The Yellow Wallpaper

“The Yellow Wallpaper”
Charlotte P. Gilman, author of the “The Yellow Wallpaper”, was born on June 3, 1860, and raised in Hartford, Connecticut. Gilman wrote the short story “The Yellow Wallpaper” in 1890 based off “his personal experience with a ‘rest cure’” (Wilson 279). After two years “The Yellow Wallpaper” finally got published in “1892 in the New England Magazine” to become a very popular and eye opening short story (Wilson 287). In the short story “The Yellow Wallpaper”, Gilman reviles the oppression of women in the nineteenth century through characterization and setting.
“The Yellow Wallpaper” begins with the narrator writing in her journal about their rented summer estate that the family went to so they could attempt to overcome the narrator’s melancholy behavior. According to her family she needs a “rest cure” to feel well. Not being able to leave the room causes her to become obsessed with the horrid yellow wallpaper that coat’s the entire room. The only other person in the house is her husband, John. Him denying her freedoms, causes her to gradually becomes insane, and eventually ends up peeling off a majority of the wallpaper to find it’s “secrets”. The narrator becomes so nonsensical to the point where she locks herself in the room and denies access to her husband. When John finally breaks his way into the room he “faints” and the story ends when she says she must “creep over him every time” (Gilman 806). “The Yellow Wallpaper” went way deeper than just an entertaining short story. For example, it showed the relationship between husbands and their wives, the economic and social dependence of women on men, repression of female individuality, and it examined the role of women in the nineteenth-century American society,.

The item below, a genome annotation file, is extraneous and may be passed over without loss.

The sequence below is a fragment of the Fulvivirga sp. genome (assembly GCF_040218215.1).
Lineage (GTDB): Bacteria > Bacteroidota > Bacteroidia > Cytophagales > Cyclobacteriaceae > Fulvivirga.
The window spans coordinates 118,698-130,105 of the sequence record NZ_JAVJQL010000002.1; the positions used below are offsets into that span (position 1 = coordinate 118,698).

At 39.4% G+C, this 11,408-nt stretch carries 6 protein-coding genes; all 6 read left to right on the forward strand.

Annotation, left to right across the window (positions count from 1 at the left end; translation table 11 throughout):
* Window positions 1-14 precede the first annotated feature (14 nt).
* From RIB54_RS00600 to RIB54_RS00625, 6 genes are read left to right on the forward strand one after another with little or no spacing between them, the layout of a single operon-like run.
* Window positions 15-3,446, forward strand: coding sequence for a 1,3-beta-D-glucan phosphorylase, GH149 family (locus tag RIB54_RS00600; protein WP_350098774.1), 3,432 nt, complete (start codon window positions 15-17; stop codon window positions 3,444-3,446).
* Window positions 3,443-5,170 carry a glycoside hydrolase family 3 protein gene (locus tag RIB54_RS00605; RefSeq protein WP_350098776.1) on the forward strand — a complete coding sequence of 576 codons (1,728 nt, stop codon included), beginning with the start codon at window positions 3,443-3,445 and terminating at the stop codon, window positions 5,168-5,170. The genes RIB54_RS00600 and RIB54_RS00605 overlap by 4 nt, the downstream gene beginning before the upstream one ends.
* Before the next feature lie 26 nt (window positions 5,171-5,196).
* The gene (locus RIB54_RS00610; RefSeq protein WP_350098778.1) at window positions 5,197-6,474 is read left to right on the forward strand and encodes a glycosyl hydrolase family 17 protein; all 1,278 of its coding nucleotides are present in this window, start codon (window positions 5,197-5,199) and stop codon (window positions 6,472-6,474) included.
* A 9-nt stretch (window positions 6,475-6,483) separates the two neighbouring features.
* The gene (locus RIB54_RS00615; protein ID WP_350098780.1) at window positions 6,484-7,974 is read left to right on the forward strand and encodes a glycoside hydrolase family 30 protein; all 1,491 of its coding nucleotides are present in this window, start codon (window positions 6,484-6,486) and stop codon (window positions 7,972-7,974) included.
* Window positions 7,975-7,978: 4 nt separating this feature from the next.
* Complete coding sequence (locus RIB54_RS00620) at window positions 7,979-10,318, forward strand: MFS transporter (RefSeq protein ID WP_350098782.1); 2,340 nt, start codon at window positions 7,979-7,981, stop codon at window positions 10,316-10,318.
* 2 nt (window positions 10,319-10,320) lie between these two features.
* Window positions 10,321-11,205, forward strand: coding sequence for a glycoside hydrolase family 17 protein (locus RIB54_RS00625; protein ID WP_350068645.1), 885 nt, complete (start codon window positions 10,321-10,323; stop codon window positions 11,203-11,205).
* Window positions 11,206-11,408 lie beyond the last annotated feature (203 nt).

Gillman used a setting that helped promote an idea that women had very little power. The narrator got “nailed down” by her husband to live a lifestyle that she had no authority over (Allen 805). The narrator notices that “there are...